ADPH continues to recommend universal indoor masking in schools to help mitigate COVID-19

Special to Atmore News

Even though the overall level of community transmission of COVID-19 is declining in Alabama and the number of cases is decreasing, the majority of counties in the state continue to have high, moderate or substantial levels of disease. COVID-19 transmission levels in the community, along with vaccine levels, healthcare capacity, surveillance testing, and in-school reported outbreaks or cases should all be considered prior to changes in the layered mitigation used in the school setting. Layered mitigation, including universal masking, good hand hygiene, social distancing of at least three feet or to the extent possible, along with environmental cleaning, and improved ventilation, are important measures to keep children, staff and teachers safe.
The Alabama Department of Public Health (ADPH) urges continued use of all preventive measures to reduce COVID-19 in schools until COVID 19 is under better control in Alabama.
Consistent and correct mask use in schools has helped reduce the number of cases of COVID-19, allowed schools remain open to in-person learning, and helped prevent the consequences of this serious disease. Scientific research published in Pediatrics, as well as the Morbidity and Mortality Weekly Report (MMWR), supports mitigation measures, especially universal masking.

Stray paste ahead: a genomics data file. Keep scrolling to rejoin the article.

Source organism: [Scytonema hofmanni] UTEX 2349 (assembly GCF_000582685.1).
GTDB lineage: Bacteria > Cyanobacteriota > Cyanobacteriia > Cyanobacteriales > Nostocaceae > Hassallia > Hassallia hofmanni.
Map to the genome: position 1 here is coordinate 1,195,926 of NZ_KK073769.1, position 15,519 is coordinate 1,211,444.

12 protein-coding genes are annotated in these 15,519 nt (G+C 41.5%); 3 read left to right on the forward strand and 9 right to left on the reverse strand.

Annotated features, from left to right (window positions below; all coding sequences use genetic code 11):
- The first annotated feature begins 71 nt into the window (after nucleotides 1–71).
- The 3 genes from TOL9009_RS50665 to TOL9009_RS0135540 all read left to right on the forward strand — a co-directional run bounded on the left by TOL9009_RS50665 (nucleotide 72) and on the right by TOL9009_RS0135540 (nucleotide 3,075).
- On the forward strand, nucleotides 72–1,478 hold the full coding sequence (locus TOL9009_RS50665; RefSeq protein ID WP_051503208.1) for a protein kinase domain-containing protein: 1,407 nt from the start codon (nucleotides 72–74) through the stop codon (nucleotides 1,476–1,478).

ADPH pediatricians, Drs. Karen Landers and Wes Stubblefield, advise parents, caregivers and school personnel to keep up prevention to keep down COVID. Stubblefield, former President of the Alabama Chapter of the American Academy of Pediatrics and now an ADPH Medical Officer, said, “As data continue to show the safety and efficacy of the COVID-19 vaccine in children, we urge parents to consider vaccinating those who fall in the eligible groups after a discussion with their health care provider.”
Landers, a long-time pediatrician, and Medical Officer with ADPH, says she is most concerned that COVID-19 cases in children are declining at a slower rate, with school-age children representing almost 15 percent of recently reported cases. This is during a time when some schools are on fall break, thus allowing cases to appear to be falsely lower than actual cases. Landers also expresses concern that at least 19 children were hospitalized with COVID-19, as of October 14 with three in intensive care and two on ventilators.
“We need to urge those involved in the education of children to provide a safe, healthy learning environment while we bring this virus under control,” Landers said.
Recent Centers for Disease Control and Prevention MMWR studies found that school districts without universal masking policies in place were more likely to have COVID-19 outbreaks than other districts that did not implement mask policies. Pediatric COVID-19 cases increased nearly twice as quickly in counties without masking requirements than in counties requiring them.